Updated: Mar 31
Off at dawn at 7am (want to be seen by truck drivers on side of road!)
The air is so crisp and clean.
Walked out of Dubbo arriving safe and sound at Wongarbon by 11am.
We're walking facing traffic so we can try to partially control our destiny if some driver has a micro-sleep.
Here we enjoyed meeting Kristy and Steve, owners of the Drivers Dog Tavern, pretty well the only joint in town. Kristy served up amazing hospitality with a huge carb loaded lunch.
The original plan had been to stay overnight and with no local accommodation, sleep in the back of Steve's ute.
This, whilst not overly comfy with two of us, would have kept the mice at bay, or so we were told. Plan B was selected as we decided to walk a further 2.5 hours down the track to Geurie, where Kristy and Steve also ran the Mitchell Inn hotel (ably assisted by their 8 young adult kids).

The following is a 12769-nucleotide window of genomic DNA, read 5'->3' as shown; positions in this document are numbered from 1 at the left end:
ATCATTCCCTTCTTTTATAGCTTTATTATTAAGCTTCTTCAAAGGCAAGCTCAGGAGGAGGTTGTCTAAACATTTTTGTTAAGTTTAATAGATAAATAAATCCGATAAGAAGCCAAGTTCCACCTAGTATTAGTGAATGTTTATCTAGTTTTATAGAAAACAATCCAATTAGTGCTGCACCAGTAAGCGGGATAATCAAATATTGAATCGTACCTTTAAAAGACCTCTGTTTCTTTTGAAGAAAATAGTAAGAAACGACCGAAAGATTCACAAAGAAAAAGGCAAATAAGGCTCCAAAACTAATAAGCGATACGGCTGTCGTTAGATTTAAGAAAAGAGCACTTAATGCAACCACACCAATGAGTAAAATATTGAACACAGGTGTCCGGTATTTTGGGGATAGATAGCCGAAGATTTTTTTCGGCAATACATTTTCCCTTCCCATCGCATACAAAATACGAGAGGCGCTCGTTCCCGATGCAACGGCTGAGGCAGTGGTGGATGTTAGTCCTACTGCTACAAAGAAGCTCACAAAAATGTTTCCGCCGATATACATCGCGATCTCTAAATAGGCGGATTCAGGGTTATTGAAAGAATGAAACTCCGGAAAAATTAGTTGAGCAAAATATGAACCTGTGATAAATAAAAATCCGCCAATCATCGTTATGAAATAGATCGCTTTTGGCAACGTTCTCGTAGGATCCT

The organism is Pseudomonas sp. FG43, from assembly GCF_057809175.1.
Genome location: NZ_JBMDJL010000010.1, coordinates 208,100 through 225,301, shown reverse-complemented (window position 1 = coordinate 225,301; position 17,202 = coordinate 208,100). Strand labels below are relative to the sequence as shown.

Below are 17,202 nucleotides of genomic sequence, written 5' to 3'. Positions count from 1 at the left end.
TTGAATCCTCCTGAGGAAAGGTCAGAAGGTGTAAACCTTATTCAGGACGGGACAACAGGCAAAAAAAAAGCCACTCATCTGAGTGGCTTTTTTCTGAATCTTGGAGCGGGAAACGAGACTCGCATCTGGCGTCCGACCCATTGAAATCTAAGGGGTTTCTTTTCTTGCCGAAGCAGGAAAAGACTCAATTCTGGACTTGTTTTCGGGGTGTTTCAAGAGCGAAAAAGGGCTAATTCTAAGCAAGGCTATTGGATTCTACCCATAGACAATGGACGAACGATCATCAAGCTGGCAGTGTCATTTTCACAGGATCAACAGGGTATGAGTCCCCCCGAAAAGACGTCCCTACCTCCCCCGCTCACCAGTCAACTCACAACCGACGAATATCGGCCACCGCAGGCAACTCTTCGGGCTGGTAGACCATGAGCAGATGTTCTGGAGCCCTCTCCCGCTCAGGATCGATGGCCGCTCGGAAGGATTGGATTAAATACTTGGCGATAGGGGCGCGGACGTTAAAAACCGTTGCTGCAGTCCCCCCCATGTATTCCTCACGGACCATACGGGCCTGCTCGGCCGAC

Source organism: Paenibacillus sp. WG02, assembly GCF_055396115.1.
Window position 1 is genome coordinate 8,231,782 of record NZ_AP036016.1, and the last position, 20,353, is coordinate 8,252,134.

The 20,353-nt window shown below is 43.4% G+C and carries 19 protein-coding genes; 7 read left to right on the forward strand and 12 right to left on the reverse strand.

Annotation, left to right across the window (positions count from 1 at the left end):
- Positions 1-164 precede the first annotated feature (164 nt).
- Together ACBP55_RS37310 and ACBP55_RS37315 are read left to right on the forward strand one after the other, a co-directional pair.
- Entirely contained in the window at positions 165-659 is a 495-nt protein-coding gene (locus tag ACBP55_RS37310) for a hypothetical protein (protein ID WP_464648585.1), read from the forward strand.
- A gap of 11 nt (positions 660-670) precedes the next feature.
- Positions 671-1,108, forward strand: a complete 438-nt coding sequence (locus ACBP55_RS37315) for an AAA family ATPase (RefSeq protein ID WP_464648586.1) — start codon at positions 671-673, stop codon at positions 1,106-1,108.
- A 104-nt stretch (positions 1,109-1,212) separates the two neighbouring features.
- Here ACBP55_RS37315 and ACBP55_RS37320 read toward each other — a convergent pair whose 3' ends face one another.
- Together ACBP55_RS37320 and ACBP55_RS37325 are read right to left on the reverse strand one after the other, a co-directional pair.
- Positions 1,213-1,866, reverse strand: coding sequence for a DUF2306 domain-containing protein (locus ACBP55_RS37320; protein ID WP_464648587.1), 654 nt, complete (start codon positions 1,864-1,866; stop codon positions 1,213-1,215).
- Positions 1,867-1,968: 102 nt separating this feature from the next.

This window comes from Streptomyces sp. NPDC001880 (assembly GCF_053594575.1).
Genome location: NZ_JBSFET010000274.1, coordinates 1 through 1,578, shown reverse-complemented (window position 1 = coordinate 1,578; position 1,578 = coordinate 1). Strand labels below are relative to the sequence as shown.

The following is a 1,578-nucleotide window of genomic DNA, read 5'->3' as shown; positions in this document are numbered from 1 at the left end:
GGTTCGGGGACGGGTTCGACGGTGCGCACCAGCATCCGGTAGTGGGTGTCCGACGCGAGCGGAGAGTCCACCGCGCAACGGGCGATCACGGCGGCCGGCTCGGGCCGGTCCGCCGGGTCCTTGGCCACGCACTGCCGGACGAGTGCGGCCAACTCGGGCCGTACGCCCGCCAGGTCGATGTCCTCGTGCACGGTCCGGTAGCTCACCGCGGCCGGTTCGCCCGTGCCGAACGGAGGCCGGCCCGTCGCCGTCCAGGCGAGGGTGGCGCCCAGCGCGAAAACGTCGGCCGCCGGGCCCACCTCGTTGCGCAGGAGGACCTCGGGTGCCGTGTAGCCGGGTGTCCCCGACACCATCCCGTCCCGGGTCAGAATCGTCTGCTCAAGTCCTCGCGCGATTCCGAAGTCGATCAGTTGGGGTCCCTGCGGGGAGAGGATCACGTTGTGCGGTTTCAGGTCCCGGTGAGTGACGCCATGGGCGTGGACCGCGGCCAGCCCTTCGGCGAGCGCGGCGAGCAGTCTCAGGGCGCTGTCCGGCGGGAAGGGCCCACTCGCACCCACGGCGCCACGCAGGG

Geurie is a magic little town that collected 6 volunteers on the Coo-ee March and the War Memorial is a testament to the love and regard they have for their galant townsfolk.
The hospitality was second to none and chocolate egg and meat raffles lured out a good 20 locals. The mice plague was still evident though our rooms proved a secure fortress (tho not against the odour).
When I visit these Coo-ee towns people are pretty aware and interested in the story of this long walk. It resonates with them and never more so that when I suggest that my purpose (apart from getting fitter) is to raise awareness of mental health.
This typically gets a real conversation going sometimes quite personal and always very honest. One such conversation shared related to a returned WW2 father whose domestic violence among a big family created a very disturbing upbringing which can be visibly seen today and every day. I was so grateful to hear their story. The cost of not managing our mental health was and is so steep. In WW1 they referred to the toll of post war life as 'the butchers bill'.